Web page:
I saw this at Paolo Rodari’s blog (in my rapid translation):
[Msgr.] Charles Scicluna, promoter of justics for the Congregation for the Doctrine of the Faith, should return to the Vatican around this time after some days of vacation.
With his return rumors are revving up about the imminent release of new regulations against pedophilia.
It it said that they foresee the removal from parish duties of any suspected priest, a streamlined course for reduction to the lay state, the obligation of the local bishop to denounce to civil authorities, an end to the prescription in canon law for crimes against minors, immediate remanding to Rome of the documentation gathered in the diocese.
John Allen wrote about this here: “Vatican set to issue changes in sex abuse rules“.
Giacomo Galeazzi here: “La Santa Sede prepara nuove regole per fermare gli abusi dei sacerdoti“.
…sources say the revisions also contain two new wrinkles: They extend the statute of limitations in canon law, known as prescription, for bringing a charge of sexual abuse of a minor from ten years from the victim’s eighteenth birthday to twenty. For the first time, the revisions also identify child pornography as a “grave offense” subject to the doctrinal congregation.
I’m aware of a recent case of a priest who was accused of abuse 30 years ago (nothing alleged since about 1980).
As I understood the time-line, legal authorities were immediately informed upon receipt of the accusation; within 24 hours it was determined that the accusation was credible and it was announced that the priest had been “removed from ministry” for life; and within several days he had been picked up by police, arrested, and formally charged.
In this case, public information seemed to leave no doubt of guilt. However, such rapid action could raise a question whether an innocent priest could be railroaded on the basis of a false accusation.
Has the pendulum now swung so far that priests are in more danger than minors?
Henry: You raise very good questions.
Yes Henry, that can be scary too. How many times do we see in parishes where priests do or say things that someone just doesn’t like…and how do we know that in anger or worse, someone couldn’t decide to get even by making false accusations.
Or even worse, as our government becomes less and less kind to religion, and perhaps more like Communist countries, could these accusations be used to take priests away too?
No doubt that all the panic raised by the media against the Church will stimulate a paranoia-fuelled ‘witch-hunt’ against many priests, which will not help the situation at all and will not help the victims either.
Sure, the mistakes that some priests and bishops made are also the cause to this paranoia: many Catholics felt betrayed.
Yet the media rode the wave to increase the money in their pocket… and exagerating facs and distorting truths is the best way to do it…
Unfortunately, this is part of the burden that all priests in the Church today carry–the knowledge that all it takes is ONE accusation, no matter how false, and your life as a priest (at least in terms of any exercise of public ministry) is over. A friend of a friend of mine is a diocesan priest here in the USA, there was a charge made against him that was thoroughly investigated by the police, who closed the case saying that the charge was baseless and there was absolutely zero evidence of any wrongdoing whatsoever. Nonetheless, this priest’s bishop refuses to restore him to active ministry…telling him (in so many words) that even though he (the bishop) personally believed the priest was innocent, and the police concluded the same thing, the fact that there was any sort of past accusation of any type against him made him “too great a risk” to place him back in ministry. (One can almost hear the echo of the words of Caiaphas here: “…do not understand that it is expedient for you that one man should die for the people, and that the whole nation should not perish.” Jn 11:50) Basically, sacrificing one priest’s life in order to protect against any lawsuit that might damage the entire diocese. So now you have a priest–young guy too, still in his 40’s–who is looking at the prospect of having a “desk job” in a diocesan office somewhere for the rest of his life. Very sad.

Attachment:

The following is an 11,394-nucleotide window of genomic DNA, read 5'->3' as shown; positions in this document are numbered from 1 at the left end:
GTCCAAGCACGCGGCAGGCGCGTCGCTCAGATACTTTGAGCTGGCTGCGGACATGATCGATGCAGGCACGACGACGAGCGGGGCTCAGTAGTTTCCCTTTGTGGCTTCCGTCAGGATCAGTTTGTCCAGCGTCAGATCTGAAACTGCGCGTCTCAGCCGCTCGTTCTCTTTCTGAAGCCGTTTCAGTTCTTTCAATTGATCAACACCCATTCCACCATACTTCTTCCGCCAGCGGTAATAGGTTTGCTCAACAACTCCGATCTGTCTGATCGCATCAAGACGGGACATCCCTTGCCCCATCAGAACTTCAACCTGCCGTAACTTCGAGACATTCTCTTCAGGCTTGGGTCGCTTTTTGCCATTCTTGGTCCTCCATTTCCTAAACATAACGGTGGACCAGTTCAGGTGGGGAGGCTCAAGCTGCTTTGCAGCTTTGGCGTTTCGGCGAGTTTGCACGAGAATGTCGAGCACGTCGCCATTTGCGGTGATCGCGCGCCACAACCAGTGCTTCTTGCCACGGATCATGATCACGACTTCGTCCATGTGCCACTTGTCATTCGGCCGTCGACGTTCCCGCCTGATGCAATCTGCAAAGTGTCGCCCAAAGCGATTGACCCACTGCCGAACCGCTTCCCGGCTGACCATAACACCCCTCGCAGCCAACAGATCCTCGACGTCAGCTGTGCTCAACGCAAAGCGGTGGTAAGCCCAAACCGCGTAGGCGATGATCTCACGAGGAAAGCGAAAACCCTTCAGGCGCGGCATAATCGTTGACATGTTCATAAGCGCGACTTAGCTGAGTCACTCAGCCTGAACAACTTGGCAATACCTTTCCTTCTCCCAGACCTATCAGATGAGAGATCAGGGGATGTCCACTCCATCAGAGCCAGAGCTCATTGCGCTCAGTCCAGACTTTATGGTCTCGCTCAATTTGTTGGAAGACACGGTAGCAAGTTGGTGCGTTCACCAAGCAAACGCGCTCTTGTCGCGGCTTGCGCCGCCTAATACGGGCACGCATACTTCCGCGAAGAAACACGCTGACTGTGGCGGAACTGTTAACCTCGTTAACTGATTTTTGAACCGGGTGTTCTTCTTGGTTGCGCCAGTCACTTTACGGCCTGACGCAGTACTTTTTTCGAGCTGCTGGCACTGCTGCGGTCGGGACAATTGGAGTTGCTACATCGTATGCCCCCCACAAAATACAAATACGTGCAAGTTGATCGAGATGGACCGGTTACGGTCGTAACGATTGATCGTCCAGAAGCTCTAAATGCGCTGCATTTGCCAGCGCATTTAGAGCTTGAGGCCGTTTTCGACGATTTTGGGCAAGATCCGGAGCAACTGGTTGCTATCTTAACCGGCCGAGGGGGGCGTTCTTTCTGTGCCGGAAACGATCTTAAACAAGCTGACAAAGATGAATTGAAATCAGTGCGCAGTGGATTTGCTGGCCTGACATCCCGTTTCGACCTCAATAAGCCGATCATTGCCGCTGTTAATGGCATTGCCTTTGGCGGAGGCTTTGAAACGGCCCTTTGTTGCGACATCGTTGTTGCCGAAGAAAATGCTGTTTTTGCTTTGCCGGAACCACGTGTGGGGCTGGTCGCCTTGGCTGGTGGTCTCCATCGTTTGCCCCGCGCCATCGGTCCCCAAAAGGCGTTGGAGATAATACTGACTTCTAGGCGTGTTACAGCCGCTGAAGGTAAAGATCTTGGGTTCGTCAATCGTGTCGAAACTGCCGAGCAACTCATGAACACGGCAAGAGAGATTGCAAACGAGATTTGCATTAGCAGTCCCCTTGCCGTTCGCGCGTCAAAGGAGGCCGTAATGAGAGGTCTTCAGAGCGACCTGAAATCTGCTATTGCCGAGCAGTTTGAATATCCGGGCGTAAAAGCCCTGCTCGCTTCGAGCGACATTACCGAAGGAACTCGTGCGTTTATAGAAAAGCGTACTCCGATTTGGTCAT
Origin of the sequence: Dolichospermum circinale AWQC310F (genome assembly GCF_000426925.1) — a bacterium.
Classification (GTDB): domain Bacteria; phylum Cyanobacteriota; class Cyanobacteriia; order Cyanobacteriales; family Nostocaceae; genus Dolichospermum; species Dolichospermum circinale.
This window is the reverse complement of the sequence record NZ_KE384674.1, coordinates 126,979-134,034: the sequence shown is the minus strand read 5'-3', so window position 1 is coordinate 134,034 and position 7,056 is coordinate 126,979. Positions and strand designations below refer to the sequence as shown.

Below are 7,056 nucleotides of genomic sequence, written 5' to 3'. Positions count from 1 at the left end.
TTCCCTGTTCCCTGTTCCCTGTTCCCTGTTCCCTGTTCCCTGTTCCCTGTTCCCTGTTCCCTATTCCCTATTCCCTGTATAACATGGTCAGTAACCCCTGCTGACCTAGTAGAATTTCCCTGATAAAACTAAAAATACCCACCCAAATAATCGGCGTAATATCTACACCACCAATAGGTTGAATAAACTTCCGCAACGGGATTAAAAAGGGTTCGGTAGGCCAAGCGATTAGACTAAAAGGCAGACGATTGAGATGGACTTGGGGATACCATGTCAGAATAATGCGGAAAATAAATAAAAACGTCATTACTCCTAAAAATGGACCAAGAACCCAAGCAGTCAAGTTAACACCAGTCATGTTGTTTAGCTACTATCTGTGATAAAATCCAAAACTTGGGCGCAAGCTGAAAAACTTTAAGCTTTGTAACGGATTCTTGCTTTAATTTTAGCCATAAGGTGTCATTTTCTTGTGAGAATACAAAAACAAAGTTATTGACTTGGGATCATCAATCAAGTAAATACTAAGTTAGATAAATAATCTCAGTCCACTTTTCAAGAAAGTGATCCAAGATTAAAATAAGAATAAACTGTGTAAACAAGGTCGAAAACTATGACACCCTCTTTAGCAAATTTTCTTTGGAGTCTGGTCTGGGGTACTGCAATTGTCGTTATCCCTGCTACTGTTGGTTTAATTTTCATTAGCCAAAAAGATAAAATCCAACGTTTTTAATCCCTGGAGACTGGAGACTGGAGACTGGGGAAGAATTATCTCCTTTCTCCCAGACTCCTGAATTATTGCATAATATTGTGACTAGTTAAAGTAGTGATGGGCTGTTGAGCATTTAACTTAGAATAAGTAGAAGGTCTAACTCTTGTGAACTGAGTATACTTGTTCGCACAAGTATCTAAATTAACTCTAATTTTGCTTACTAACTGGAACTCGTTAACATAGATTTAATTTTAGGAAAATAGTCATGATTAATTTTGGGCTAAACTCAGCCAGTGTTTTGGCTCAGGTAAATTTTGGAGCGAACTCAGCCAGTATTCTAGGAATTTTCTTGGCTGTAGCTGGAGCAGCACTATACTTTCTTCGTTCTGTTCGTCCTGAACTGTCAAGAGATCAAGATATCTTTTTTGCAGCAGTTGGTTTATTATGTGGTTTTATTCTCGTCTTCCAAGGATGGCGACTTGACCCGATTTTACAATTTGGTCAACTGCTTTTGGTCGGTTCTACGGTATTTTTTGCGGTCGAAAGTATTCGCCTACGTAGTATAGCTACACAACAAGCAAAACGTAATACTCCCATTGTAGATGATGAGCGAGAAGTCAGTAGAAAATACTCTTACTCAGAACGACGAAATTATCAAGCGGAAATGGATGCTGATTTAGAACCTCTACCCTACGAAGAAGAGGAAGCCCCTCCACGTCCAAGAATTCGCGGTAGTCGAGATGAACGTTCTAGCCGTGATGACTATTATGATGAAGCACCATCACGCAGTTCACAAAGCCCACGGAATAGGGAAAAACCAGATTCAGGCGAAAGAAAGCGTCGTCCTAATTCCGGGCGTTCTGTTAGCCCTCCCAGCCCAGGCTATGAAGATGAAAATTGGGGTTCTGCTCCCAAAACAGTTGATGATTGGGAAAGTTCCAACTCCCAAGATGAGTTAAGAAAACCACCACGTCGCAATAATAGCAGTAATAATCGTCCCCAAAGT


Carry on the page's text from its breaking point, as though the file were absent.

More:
Of course the other side of this is the reality that far too many priests (and bishops) in decades past have betrayed the trust that the people have put in us, and we are now reaping the fruits of that betrayal. We have no one to blame but ourselves. And I fear it is going to take not just one, but several generations, before we are able to earn that trust back. This, too, is part of the burden that all of us in the sacred ministry today now carry.
Finally, a word to all of you of good will out there: support and pray for your seminarians, and for those men who might be considering a priestly vocation. In the midst of the media environment today, where priestly sex abuse cases are paraded before our eyes on the TV, newspapers, internet almost daily, it takes more courage than ever for a young man to answer the call to the priesthood. Pray also for their families–even before the media crisis began, many young men entering seminaries today were doing so without much support from their parents and families (and sadly, sometimes with active opposition from them). I can only imagine that the abuse crisis of recent years has made even more parents disapproving of such a vocation for their sons. So your prayers for them are more needed than ever!
PadreOP, that is such a sad story.